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To: RobbyS

An electric car is like a boat’s bow wave...always out in front and out of reach.

Basic electrochemistry tells us that a battery is never going to be able to store the energy in the same mass that a hydrocarbon fuel can and won’t ever be able to be charged at the same rate as pumping liquid hydrocarbons into a tank.

Liquid fuels are tailor-made for transportation.

If we had serious oil problems, the smart thing would be to make liquids from coal for a hundred years. Compressed natural gas makes a lot of sense, too — easy to transport and distribute locally via pipelines. Easy to pump up to high pressures for on-board storage.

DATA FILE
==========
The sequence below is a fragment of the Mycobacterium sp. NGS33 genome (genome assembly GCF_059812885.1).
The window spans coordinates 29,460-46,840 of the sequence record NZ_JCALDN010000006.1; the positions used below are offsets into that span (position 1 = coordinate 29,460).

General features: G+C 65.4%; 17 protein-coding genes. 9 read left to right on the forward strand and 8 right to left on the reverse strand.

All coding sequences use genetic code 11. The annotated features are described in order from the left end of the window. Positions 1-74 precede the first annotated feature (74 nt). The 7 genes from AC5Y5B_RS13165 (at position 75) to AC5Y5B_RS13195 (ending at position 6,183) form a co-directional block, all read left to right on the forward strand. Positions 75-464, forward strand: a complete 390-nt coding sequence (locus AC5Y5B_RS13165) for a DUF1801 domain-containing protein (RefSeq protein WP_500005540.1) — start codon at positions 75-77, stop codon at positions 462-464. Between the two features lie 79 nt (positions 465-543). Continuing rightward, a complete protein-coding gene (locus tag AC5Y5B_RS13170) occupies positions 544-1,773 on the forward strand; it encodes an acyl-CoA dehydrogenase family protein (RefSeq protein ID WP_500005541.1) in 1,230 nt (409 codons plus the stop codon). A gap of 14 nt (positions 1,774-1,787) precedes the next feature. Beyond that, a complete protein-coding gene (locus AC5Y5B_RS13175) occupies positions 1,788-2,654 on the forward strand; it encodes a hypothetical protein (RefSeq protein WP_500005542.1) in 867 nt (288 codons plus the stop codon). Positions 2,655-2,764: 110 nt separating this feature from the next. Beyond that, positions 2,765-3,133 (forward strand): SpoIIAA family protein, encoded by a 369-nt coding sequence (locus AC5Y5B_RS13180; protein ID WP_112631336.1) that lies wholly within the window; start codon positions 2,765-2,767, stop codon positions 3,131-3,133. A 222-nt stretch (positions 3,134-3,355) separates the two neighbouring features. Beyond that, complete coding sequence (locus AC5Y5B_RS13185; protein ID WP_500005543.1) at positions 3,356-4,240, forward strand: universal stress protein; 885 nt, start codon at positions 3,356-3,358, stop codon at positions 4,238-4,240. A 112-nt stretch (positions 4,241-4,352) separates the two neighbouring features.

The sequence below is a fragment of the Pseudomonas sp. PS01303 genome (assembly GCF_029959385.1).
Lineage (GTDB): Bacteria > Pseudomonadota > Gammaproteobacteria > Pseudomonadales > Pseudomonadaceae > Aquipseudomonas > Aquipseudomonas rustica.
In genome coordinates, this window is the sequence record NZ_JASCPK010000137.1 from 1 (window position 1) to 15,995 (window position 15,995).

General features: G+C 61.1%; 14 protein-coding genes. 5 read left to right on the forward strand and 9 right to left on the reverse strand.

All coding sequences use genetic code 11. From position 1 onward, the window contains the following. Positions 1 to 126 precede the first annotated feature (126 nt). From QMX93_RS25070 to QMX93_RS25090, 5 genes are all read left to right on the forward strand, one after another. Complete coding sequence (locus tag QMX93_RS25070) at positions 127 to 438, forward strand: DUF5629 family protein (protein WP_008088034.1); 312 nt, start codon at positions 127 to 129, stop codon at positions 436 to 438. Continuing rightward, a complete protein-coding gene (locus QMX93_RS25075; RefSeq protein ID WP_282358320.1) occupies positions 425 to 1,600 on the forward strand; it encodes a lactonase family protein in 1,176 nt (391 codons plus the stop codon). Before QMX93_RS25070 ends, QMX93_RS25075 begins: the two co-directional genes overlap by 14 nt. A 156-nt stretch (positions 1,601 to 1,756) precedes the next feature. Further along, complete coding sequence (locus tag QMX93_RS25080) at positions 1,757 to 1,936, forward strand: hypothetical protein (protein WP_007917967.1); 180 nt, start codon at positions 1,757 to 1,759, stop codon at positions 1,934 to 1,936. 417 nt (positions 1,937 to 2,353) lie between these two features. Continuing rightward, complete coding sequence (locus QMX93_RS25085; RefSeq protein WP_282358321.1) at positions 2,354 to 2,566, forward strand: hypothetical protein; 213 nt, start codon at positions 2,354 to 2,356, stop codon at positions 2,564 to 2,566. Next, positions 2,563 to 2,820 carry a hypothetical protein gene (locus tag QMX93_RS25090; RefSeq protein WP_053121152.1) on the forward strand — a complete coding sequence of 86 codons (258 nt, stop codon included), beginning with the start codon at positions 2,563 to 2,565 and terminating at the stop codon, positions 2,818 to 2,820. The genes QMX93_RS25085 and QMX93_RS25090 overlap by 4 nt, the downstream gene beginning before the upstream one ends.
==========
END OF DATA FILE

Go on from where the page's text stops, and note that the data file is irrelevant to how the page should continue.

Generating electricity a thousand miles away, taking the transmission and distribution losses, and “pumping” it into a battery is just plain nonsensical.

The original argument was to reduce city pollution due to tailpipe emissions, but that argument is gone due to automotive emission controls and cleaner fuels. There is NO justification for EVs. Not cost, not range, not convenience, not practicality. EVs are just a liberal wet dream.


51 posted on 03/17/2012 10:44:58 PM PDT by ProtectOurFreedom
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To: boop
And somehow I suspect the charging stations will be located at rest stops. Not a whole lot you can do there, besides poop and pee.

Well, if you're a homo, there's time for a "date."

52 posted on 03/17/2012 10:46:35 PM PDT by Trailerpark Badass
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To: libertarian27
And to beat the long lines at the recharging stations, simply toss one each of these in the trunk...


53 posted on 03/17/2012 10:48:24 PM PDT by ProtectOurFreedom
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To: jveritas